It’s a phenomenon that occurs for all counselors, no matter our area of expertise or years of experience. Our client has begun attending regular sessions, we’ve done a thorough investigation into the initial presenting issue that brought them into therapy, we’ve established a strong rapport, and all seems to be going smoothly. As the counselor in the room, we are ready to dig deep and begin the work.
Once trust has been well established, and our client feels safe, they often find themselves revealing much deeper and distressing challenges in their life.
As the counselor, we are engaged and eager to work through this deeper stuff, and believe that ‘this’ is what really brought our client into therapy. Then, the unimaginable happens. The client cancels their next appointment. Or worse, they simply don’t show up. They do not respond to our call or text inquiry. Basically, we’ve been ghosted.
We’ve gotten too close to the fire.
We’ve finally gotten to the real issue, the real problem, the trauma from their past, the depth of the dysfunction of their relationship… It is something which provokes embarrassment, shame, or guilt for them. When this happens - rather than enduring the stress of the revelation - the client will choose not to return.
My colleagues and I often discuss this phenomenon. Occasionally, we realize that we sensed where the work needed to go, but we moved too quickly to get there. That’s on us.
However, more often than not, the client simply felt overwhelmed with what they had revealed. Their ‘fight or flight’ impulse kicked in… and they fled!
But this is the time to stay.
The safety that was there for the client when their revelation occurred will still be there moving forward. The client’s privacy and confidentiality will be honored.* The opportunity to finally confront this ‘thing’ they have carried for years - maybe even a lifetime - is real and possible. The assistance of a skilled counselor and the courage necessary to confront the issue, can offer true and enduring relief from the carried pain and suffering. Once the issue has been thoroughly discussed and the resulting feelings felt, the client will be able to move forward with a renewed sense of purpose, and their time spent in counseling will have been a truly life-changing experience.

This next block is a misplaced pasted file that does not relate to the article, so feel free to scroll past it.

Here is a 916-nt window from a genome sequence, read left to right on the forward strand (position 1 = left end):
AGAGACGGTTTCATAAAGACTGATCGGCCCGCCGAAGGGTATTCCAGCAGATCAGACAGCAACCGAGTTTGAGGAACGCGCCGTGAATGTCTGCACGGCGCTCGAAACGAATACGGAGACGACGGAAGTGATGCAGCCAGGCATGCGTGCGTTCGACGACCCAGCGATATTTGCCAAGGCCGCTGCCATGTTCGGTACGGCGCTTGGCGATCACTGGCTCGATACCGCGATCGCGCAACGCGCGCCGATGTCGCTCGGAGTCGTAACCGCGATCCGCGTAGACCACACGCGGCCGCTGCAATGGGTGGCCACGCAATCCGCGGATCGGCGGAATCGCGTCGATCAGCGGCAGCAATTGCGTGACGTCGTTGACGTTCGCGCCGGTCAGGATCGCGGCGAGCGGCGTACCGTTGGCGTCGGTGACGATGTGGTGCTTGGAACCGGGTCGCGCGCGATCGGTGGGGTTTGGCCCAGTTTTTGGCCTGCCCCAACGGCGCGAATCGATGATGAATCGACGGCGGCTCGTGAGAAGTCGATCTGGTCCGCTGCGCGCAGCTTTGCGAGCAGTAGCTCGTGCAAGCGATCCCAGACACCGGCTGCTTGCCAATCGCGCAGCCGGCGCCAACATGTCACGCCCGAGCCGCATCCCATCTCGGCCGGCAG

The fire doesn’t extinguish itself. Stay. Feel the heat. Extinguish the flames once and for all. You and your future are worth the work.
*If the client has revealed that they are at risk of harm to themselves or others, or that they themselves are in imminent danger, then the provision of privacy and confidentiality must be breached, per the counselor’s professional licensure requirements. This exception to the promise of privacy and confidentiality will have been discussed at the beginning of the therapeutic relationship.